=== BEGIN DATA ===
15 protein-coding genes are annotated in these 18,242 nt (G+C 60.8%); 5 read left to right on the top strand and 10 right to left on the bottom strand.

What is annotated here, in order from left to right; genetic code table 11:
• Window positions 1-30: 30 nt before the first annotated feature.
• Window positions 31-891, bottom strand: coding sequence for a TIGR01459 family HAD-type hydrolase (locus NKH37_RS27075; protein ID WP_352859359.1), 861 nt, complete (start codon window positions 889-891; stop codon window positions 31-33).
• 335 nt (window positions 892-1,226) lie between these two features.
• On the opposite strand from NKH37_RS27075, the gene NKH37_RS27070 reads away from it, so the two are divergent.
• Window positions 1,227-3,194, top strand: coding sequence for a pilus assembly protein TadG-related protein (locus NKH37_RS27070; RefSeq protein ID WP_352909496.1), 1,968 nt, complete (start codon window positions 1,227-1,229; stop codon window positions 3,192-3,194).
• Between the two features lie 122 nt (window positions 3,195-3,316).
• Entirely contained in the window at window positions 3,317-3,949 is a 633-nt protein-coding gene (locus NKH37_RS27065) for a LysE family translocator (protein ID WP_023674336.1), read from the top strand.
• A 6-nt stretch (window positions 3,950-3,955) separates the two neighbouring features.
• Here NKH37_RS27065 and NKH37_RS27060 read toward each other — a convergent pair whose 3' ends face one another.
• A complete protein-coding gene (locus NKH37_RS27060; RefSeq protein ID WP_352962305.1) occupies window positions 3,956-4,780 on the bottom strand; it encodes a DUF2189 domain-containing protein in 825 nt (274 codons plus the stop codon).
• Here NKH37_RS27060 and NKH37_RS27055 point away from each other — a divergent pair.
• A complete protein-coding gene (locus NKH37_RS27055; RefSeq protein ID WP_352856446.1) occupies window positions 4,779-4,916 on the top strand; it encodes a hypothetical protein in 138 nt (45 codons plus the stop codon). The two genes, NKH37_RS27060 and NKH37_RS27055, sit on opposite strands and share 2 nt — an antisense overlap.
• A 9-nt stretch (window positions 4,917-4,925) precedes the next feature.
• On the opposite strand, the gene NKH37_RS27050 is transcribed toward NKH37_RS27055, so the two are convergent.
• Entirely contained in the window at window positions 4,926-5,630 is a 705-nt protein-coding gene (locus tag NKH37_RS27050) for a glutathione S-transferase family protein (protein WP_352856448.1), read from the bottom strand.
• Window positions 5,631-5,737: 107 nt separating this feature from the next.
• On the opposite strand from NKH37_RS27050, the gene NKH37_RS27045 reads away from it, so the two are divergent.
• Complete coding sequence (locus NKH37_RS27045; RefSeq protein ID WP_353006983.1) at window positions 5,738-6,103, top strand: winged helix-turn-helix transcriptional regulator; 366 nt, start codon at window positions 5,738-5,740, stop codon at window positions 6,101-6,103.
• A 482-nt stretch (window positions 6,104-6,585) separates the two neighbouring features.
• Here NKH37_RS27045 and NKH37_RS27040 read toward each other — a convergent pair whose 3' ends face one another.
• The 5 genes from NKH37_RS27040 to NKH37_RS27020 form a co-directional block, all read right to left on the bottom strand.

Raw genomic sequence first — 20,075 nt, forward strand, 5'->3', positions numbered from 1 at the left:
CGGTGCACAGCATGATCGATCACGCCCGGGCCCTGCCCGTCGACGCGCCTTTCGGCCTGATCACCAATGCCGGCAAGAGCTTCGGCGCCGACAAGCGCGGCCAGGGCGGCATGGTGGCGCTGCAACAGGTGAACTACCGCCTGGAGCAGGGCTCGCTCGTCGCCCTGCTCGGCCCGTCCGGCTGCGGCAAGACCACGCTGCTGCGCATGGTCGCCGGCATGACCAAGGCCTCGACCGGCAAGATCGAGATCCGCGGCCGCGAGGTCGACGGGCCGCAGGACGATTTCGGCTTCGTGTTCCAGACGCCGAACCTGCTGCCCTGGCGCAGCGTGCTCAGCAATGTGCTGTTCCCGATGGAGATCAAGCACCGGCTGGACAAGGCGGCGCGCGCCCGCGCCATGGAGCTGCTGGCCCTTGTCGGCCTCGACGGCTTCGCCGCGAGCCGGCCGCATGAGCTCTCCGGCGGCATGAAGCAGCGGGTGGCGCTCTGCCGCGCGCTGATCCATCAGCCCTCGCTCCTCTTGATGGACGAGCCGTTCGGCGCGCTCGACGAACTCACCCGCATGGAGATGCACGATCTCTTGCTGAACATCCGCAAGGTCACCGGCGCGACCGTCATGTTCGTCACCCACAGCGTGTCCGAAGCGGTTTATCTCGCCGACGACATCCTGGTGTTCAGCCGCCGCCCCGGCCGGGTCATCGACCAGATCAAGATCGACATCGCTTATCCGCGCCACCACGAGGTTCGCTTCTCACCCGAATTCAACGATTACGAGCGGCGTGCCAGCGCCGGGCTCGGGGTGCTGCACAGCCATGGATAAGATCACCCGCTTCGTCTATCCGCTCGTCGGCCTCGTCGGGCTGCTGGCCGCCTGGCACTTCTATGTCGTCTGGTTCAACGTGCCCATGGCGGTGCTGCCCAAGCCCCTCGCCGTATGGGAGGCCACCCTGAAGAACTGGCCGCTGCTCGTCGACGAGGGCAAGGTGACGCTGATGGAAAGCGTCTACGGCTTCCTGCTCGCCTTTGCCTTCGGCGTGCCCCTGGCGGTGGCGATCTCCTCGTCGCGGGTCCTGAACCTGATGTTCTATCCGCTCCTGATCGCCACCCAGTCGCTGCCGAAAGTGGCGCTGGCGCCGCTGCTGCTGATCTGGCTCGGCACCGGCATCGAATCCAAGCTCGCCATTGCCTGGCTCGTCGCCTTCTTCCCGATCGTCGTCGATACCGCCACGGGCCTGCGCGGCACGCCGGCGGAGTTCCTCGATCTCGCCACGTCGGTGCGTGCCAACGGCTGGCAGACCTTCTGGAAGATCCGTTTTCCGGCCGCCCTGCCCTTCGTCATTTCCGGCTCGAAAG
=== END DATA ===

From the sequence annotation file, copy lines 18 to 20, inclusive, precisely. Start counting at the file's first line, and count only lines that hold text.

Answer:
• Window positions 5,631-5,737: 107 nt separating this feature from the next.
• On the opposite strand from NKH37_RS27050, the gene NKH37_RS27045 reads away from it, so the two are divergent.
• Complete coding sequence (locus NKH37_RS27045; RefSeq protein ID WP_353006983.1) at window positions 5,738-6,103, top strand: winged helix-turn-helix transcriptional regulator; 366 nt, start codon at window positions 5,738-5,740, stop codon at window positions 6,101-6,103.